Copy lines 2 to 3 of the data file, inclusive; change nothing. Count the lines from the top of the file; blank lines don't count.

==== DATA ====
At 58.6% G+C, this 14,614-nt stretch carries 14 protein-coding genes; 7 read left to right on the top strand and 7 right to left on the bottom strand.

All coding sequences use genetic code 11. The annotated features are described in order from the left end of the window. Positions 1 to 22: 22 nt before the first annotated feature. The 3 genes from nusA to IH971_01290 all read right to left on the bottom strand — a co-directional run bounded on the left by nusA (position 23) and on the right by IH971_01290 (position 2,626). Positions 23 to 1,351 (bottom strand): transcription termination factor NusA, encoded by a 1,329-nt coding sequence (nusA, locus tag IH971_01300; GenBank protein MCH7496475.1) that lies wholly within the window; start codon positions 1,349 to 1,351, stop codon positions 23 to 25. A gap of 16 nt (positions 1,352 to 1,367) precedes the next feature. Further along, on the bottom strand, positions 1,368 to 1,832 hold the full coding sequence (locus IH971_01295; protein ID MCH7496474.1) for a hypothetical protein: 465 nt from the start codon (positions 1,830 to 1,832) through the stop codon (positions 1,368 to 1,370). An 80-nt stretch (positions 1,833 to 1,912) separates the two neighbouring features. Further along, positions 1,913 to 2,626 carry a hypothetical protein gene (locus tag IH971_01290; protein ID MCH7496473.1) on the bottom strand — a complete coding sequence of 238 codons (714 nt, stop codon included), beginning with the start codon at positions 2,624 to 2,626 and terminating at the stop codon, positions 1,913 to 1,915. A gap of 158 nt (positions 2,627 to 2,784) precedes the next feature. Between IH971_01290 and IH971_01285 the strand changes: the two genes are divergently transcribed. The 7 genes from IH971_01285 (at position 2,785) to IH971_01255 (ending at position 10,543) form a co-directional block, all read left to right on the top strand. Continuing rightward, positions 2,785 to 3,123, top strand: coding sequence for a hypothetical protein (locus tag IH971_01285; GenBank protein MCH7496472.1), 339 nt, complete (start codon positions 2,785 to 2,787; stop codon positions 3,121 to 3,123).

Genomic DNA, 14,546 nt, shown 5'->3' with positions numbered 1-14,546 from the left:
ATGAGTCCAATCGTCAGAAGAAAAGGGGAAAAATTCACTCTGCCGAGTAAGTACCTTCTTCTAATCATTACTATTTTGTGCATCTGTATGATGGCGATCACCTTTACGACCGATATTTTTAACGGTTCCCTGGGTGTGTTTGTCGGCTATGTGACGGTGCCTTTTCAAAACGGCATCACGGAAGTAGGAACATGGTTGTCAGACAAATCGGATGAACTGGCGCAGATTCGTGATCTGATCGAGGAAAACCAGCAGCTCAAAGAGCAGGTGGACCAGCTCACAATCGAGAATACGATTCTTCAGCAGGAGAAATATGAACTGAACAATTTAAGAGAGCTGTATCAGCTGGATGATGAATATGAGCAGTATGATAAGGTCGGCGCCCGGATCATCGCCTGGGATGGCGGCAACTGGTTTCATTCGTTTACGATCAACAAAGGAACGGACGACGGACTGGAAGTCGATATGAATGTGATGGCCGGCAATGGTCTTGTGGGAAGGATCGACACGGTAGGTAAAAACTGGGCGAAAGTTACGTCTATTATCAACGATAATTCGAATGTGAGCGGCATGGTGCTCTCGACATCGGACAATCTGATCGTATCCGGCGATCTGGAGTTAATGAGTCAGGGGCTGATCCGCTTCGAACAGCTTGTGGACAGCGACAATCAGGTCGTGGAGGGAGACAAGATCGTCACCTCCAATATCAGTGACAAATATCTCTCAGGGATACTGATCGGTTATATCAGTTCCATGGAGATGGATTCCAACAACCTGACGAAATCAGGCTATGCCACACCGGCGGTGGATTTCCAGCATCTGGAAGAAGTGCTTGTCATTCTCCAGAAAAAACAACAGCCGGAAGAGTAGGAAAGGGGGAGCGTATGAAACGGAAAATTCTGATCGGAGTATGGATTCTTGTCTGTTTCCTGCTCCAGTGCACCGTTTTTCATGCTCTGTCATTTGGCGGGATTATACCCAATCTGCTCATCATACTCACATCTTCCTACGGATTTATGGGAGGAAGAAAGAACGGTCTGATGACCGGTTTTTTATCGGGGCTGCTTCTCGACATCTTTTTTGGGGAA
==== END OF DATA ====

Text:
All coding sequences use genetic code 11. The annotated features are described in order from the left end of the window. Positions 1 to 22: 22 nt before the first annotated feature. The 3 genes from nusA to IH971_01290 all read right to left on the bottom strand — a co-directional run bounded on the left by nusA (position 23) and on the right by IH971_01290 (position 2,626). Positions 23 to 1,351 (bottom strand): transcription termination factor NusA, encoded by a 1,329-nt coding sequence (nusA, locus tag IH971_01300; GenBank protein MCH7496475.1) that lies wholly within the window; start codon positions 1,349 to 1,351, stop codon positions 23 to 25. A gap of 16 nt (positions 1,352 to 1,367) precedes the next feature. Further along, on the bottom strand, positions 1,368 to 1,832 hold the full coding sequence (locus IH971_01295; protein ID MCH7496474.1) for a hypothetical protein: 465 nt from the start codon (positions 1,830 to 1,832) through the stop codon (positions 1,368 to 1,370). An 80-nt stretch (positions 1,833 to 1,912) separates the two neighbouring features. Further along, positions 1,913 to 2,626 carry a hypothetical protein gene (locus tag IH971_01290; protein ID MCH7496473.1) on the bottom strand — a complete coding sequence of 238 codons (714 nt, stop codon included), beginning with the start codon at positions 2,624 to 2,626 and terminating at the stop codon, positions 1,913 to 1,915. A gap of 158 nt (positions 2,627 to 2,784) precedes the next feature. Between IH971_01290 and IH971_01285 the strand changes: the two genes are divergently transcribed. The 7 genes from IH971_01285 (at position 2,785) to IH971_01255 (ending at position 10,543) form a co-directional block, all read left to right on the top strand. Continuing rightward, positions 2,785 to 3,123, top strand: coding sequence for a hypothetical protein (locus tag IH971_01285; GenBank protein MCH7496472.1), 339 nt, complete (start codon positions 2,785 to 2,787; stop codon positions 3,121 to 3,123).

Genomic DNA, 14,546 nt, shown 5'->3' with positions numbered 1-14,546 from the left: